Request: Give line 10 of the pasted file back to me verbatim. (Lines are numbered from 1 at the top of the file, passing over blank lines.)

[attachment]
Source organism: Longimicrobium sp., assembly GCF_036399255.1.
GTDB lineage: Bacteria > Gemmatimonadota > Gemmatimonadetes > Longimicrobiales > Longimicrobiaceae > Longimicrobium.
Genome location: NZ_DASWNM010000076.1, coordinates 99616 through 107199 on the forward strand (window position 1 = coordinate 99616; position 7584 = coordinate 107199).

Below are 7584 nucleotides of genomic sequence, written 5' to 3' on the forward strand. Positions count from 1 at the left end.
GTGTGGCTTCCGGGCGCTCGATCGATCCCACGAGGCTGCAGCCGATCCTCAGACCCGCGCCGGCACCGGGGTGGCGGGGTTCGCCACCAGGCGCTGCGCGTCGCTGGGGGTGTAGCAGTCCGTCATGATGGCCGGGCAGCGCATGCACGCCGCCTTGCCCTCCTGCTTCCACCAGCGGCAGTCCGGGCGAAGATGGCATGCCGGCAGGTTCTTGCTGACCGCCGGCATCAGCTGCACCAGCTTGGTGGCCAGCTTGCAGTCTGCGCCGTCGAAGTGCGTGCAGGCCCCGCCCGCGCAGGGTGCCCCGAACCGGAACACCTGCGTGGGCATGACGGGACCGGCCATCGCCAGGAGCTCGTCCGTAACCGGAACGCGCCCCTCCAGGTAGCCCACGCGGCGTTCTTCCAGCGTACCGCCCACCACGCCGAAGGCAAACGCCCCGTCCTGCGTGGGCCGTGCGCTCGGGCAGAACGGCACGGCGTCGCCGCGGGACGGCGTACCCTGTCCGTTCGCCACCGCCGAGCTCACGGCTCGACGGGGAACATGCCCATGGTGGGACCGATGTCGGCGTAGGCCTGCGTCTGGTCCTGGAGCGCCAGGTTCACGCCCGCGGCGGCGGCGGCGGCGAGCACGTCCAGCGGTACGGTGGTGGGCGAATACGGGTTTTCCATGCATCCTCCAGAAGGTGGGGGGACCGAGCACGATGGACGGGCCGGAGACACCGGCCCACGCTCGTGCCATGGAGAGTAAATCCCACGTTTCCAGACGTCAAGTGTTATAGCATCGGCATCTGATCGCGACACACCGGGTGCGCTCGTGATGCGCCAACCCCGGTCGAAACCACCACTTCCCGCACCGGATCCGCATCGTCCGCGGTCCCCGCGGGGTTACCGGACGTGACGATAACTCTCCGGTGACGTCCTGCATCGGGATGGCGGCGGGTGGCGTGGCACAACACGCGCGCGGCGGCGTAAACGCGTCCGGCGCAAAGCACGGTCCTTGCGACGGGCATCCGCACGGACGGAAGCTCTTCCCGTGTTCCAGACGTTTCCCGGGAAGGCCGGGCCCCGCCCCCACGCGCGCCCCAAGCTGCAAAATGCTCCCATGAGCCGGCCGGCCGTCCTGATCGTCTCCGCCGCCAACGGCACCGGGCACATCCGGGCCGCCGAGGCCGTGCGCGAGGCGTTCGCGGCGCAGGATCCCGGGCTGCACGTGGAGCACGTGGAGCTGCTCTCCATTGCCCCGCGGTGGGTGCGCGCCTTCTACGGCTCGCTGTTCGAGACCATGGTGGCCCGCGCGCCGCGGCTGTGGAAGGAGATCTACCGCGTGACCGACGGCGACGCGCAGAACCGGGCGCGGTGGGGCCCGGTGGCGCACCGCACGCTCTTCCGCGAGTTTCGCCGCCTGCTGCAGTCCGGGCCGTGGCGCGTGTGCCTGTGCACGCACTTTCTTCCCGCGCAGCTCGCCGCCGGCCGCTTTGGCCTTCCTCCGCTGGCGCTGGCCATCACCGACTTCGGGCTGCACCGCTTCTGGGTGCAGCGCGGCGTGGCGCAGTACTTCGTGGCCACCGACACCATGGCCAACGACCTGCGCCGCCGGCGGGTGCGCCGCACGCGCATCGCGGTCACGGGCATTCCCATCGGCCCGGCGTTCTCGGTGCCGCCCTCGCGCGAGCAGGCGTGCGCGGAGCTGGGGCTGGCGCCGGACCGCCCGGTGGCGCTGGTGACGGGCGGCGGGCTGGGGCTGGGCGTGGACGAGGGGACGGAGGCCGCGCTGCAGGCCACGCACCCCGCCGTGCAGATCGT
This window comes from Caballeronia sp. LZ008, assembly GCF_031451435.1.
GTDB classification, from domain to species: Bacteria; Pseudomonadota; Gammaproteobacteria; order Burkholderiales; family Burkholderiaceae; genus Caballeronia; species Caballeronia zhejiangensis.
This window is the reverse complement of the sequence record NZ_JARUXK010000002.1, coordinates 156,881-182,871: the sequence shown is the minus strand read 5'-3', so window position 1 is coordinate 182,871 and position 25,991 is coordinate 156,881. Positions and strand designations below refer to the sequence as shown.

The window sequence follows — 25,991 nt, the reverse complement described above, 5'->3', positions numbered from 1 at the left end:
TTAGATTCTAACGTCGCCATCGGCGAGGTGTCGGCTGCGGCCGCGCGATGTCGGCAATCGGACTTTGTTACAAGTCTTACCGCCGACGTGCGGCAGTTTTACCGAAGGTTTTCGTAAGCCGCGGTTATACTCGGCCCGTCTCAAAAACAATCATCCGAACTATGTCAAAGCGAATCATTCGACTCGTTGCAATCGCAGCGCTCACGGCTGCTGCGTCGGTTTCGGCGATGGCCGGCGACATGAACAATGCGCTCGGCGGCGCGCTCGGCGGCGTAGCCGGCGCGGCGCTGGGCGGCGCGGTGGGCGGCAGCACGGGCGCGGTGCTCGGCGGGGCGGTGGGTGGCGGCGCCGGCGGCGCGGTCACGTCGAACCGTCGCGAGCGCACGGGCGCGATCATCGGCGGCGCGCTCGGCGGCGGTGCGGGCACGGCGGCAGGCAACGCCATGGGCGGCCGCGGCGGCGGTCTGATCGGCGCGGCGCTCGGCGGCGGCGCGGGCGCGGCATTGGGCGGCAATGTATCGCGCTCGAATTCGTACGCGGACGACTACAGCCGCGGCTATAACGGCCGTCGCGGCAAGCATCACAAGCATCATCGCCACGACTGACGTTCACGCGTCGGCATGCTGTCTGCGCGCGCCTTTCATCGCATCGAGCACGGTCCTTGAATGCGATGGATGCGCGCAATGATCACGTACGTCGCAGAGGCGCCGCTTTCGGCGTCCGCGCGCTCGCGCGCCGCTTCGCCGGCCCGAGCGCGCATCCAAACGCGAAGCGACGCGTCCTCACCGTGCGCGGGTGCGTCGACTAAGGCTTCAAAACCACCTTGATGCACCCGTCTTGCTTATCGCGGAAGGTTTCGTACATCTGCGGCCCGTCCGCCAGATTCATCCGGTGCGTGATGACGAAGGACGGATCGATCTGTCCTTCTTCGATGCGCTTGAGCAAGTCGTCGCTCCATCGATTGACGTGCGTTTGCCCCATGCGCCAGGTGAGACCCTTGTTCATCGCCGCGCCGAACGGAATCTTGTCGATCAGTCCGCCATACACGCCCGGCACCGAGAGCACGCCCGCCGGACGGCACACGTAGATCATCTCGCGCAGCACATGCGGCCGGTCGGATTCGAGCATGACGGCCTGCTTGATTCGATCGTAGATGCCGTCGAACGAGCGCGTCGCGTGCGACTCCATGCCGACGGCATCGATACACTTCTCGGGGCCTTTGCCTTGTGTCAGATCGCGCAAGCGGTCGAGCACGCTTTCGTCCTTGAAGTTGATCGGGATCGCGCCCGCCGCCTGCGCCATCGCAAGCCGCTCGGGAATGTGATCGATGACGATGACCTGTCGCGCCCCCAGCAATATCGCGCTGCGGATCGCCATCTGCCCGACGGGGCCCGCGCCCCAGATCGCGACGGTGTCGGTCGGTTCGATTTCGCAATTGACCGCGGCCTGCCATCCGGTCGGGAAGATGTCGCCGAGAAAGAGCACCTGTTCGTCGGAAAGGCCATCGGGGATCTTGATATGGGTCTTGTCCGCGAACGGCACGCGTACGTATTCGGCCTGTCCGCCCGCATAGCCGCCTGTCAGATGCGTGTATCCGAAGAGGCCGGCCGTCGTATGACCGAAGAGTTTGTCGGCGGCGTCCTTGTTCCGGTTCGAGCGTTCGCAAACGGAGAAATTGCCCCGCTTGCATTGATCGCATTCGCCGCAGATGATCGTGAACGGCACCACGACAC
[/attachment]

TTAGATTCTAACGTCGCCATCGGCGAGGTGTCGGCTGCGGCCGCGCGATGTCGGCAATCGGACTTTGTTACAAGTCTTACCGCCGACGTGCGGCAGTTTTACCGAAGGTTTTCGTAAGCCGCGGTTATACTCGGCCCGTCTCAAAAACAATCATCCGAACTATGTCAAAGCGAATCATTCGACTCGTTGCAATCGCAGCGCTCACGGCTGCTGCGTCGGTTTCGGCGATGGCCGGCGACATGAACAATGCGCTCGGCGGCGCGCTCGGCGGCGTAGCCGGCGCGGCGCTGGGCGGCGCGGTGGGCGGCAGCACGGGCGCGGTGCTCGGCGGGGCGGTGGGTGGCGGCGCCGGCGGCGCGGTCACGTCGAACCGTCGCGAGCGCACGGGCGCGATCATCGGCGGCGCGCTCGGCGGCGGTGCGGGCACGGCGGCAGGCAACGCCATGGGCGGCCGCGGCGGCGGTCTGATCGGCGCGGCGCTCGGCGGCGGCGCGGGCGCGGCATTGGGCGGCAATGTATCGCGCTCGAATTCGTACGCGGACGACTACAGCCGCGGCTATAACGGCCGTCGCGGCAAGCATCACAAGCATCATCGCCACGACTGACGTTCACGCGTCGGCATGCTGTCTGCGCGCGCCTTTCATCGCATCGAGCACGGTCCTTGAATGCGATGGATGCGCGCAATGATCACGTACGTCGCAGAGGCGCCGCTTTCGGCGTCCGCGCGCTCGCGCGCCGCTTCGCCGGCCCGAGCGCGCATCCAAACGCGAAGCGACGCGTCCTCACCGTGCGCGGGTGCGTCGACTAAGGCTTCAAAACCACCTTGATGCACCCGTCTTGCTTATCGCGGAAGGTTTCGTACATCTGCGGCCCGTCCGCCAGATTCATCCGGTGCGTGATGACGAAGGACGGATCGATCTGTCCTTCTTCGATGCGCTTGAGCAAGTCGTCGCTCCATCGATTGACGTGCGTTTGCCCCATGCGCCAGGTGAGACCCTTGTTCATCGCCGCGCCGAACGGAATCTTGTCGATCAGTCCGCCATACACGCCCGGCACCGAGAGCACGCCCGCCGGACGGCACACGTAGATCATCTCGCGCAGCACATGCGGCCGGTCGGATTCGAGCATGACGGCCTGCTTGATTCGATCGTAGATGCCGTCGAACGAGCGCGTCGCGTGCGACTCCATGCCGACGGCATCGATACACTTCTCGGGGCCTTTGCCTTGTGTCAGATCGCGCAAGCGGTCGAGCACGCTTTCGTCCTTGAAGTTGATCGGGATCGCGCCCGCCGCCTGCGCCATCGCAAGCCGCTCGGGAATGTGATCGATGACGATGACCTGTCGCGCCCCCAGCAATATCGCGCTGCGGATCGCCATCTGCCCGACGGGGCCCGCGCCCCAGATCGCGACGGTGTCGGTCGGTTCGATTTCGCAATTGACCGCGGCCTGCCATCCGGTCGGGAAGATGTCGCCGAGAAAGAGCACCTGTTCGTCGGAAAGGCCATCGGGGATCTTGATATGGGTCTTGTCCGCGAACGGCACGCGTACGTATTCGGCCTGTCCGCCCGCATAGCCGCCTGTCAGATGCGTGTATCCGAAGAGGCCGGCCGTCGTATGACCGAAGAGTTTGTCGGCGGCGTCCTTGTTCCGGTTCGAGCGTTCGCAAACGGAGAAATTGCCCCGCTTGCATTGATCGCATTCGCCGCAGATGATCGTGAACGGCACCACGACAC